By implication, "Towards Understanding" was arguing that the culture of clericalism should be fundamentally reformed. Not surprisingly, the report was never made public, never acted upon in any serious manner, and, like a similar report into the priesthood -- with similar findings -- commissioned by the U.S. bishops in 1971, effectively buried.
What had happened between 1996 and 1999 was a meeting in Rome in 1998 in which 13 of the 38 Australian bishops attending the Synod for Oceania were summoned by Vatican officials responsible for matters of doctrine, clergy, worship and the sacraments, bishops, religious orders and Catholic education. Three weeks after the meeting, a summary of its deliberations, known as "The Statement of Conclusions," was presented to all the Australian bishops to sign. Under the circumstances, they had little choice.
The statement referred to a "crisis of faith" in Australia and presented a blueprint for responding to it. The church "does not create her own ordering and structure," that blueprint insisted, "but receives them from Christ himself." Many of the subsequent prescriptions laid out in the document entrenched the clerical culture "Towards Understanding" was to criticize. The statement also, by implication at the very least, dashed any hopes the bishops might have harbored that they were free to act in ways they saw necessary to respond comprehensively to the problem of clerical sexual abuse.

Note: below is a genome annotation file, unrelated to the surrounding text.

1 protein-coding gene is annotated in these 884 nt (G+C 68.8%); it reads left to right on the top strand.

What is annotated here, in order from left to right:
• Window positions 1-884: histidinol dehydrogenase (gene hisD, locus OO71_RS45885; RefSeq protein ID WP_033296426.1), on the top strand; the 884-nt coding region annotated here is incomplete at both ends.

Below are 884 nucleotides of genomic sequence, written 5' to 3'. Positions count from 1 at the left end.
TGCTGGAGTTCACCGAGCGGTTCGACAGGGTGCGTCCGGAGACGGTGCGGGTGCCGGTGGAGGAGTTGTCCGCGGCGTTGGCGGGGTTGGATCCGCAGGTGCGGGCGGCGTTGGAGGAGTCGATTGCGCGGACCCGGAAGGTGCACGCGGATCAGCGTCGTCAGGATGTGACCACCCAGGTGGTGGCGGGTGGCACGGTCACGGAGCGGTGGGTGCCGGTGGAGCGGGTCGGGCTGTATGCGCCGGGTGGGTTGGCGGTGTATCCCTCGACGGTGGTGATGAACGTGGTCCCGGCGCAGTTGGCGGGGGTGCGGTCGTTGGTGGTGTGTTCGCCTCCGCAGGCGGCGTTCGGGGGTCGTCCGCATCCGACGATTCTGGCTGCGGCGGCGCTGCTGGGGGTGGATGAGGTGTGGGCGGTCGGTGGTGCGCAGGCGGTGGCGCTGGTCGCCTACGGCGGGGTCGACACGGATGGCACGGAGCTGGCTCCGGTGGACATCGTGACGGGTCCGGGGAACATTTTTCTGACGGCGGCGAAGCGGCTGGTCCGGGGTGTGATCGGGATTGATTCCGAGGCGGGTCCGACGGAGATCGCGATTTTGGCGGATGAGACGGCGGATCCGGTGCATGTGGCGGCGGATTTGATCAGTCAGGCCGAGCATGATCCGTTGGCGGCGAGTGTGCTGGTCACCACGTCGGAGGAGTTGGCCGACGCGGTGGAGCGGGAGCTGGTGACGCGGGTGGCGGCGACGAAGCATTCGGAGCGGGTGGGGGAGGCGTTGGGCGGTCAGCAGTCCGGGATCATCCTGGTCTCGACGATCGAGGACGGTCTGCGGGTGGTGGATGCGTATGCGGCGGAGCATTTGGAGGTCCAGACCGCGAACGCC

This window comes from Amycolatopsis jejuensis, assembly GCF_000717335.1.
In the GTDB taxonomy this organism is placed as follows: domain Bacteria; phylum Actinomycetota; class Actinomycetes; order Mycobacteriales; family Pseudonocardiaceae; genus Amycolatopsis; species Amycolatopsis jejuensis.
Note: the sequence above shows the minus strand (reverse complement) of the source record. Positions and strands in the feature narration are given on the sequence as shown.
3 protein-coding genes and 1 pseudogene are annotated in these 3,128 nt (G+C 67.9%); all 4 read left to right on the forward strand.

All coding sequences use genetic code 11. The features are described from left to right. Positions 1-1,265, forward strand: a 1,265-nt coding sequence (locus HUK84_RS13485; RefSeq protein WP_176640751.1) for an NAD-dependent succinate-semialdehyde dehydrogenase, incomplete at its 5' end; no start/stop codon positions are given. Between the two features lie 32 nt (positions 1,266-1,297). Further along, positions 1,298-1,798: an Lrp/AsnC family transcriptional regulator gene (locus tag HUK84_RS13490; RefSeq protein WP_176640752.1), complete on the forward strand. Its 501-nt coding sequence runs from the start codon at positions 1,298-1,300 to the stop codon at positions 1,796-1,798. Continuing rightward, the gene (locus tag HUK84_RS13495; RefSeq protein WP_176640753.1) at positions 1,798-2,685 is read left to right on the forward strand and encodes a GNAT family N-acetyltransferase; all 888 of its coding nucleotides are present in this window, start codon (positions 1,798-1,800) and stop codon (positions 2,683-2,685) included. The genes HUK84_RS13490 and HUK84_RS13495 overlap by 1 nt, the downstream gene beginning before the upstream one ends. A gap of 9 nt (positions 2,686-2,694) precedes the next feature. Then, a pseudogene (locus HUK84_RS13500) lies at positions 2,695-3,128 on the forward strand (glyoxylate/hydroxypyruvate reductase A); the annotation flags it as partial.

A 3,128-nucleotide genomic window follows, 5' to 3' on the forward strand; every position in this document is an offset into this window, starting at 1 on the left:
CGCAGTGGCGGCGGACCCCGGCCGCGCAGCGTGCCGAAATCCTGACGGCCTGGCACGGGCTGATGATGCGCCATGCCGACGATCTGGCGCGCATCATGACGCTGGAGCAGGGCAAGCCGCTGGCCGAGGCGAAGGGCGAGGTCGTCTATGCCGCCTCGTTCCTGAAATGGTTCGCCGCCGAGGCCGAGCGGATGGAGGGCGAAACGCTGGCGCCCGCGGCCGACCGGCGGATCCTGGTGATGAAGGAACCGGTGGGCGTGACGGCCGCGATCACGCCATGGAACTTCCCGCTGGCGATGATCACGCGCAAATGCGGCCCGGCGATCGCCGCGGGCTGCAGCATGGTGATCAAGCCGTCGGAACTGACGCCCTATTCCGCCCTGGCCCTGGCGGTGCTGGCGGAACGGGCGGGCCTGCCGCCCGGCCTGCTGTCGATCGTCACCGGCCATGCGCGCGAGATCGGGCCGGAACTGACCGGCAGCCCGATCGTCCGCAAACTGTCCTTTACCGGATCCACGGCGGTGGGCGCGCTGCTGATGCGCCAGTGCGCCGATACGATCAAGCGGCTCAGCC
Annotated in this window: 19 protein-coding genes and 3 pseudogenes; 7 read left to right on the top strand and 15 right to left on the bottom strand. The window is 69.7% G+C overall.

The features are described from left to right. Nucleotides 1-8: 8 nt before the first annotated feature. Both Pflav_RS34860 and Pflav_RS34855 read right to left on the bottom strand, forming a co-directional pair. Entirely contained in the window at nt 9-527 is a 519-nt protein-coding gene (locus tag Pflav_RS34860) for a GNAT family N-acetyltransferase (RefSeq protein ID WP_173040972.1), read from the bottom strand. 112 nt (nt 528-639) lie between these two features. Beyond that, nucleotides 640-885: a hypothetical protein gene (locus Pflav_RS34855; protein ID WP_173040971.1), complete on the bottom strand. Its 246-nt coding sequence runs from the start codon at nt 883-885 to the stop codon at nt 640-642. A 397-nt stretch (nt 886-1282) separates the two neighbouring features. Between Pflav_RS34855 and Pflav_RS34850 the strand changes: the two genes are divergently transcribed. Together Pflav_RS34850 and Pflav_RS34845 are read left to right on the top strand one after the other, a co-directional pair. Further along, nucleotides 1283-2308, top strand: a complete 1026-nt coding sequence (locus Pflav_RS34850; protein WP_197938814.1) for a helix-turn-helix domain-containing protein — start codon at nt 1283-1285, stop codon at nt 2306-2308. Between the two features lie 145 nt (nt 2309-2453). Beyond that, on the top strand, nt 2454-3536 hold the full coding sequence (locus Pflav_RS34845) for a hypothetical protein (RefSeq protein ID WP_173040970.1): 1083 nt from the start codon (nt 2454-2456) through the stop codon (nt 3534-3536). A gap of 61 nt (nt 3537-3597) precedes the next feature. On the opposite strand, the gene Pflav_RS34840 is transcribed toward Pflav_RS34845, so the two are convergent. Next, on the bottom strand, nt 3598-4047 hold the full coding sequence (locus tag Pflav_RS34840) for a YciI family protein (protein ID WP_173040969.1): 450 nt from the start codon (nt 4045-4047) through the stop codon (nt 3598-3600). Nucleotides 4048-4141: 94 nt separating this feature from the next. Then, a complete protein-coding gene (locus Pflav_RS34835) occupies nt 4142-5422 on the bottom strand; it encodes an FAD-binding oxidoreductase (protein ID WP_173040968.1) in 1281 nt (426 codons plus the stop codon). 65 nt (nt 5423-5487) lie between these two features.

[I]t is no longer 1998, the royal commission has bipartisan political support, and the Australian public expects answers. Perhaps that will be enough to tilt the balance -- even in Rome.
As I have stated before, Pope Benedict XVI belongs behind bars for his role in the systematic burying of efforts to address and stop sexual abuse of minors. As the head of the then name Congregation for the Doctrine of the Faith - it was formerly called the Inquisition - he was aware of all of the abuse and effective worked to cover it. Of course, it must be noted that John Paul II who some farcically seek to see canonized - was fully involved in the cover ups and criminal conspiracy to obstruct justice all across the globe. These men are two very foul individuals. They deserve no respect and absolutely no deference of any kind. The same holds true for far too many of the Church's bishops and cardinals as well.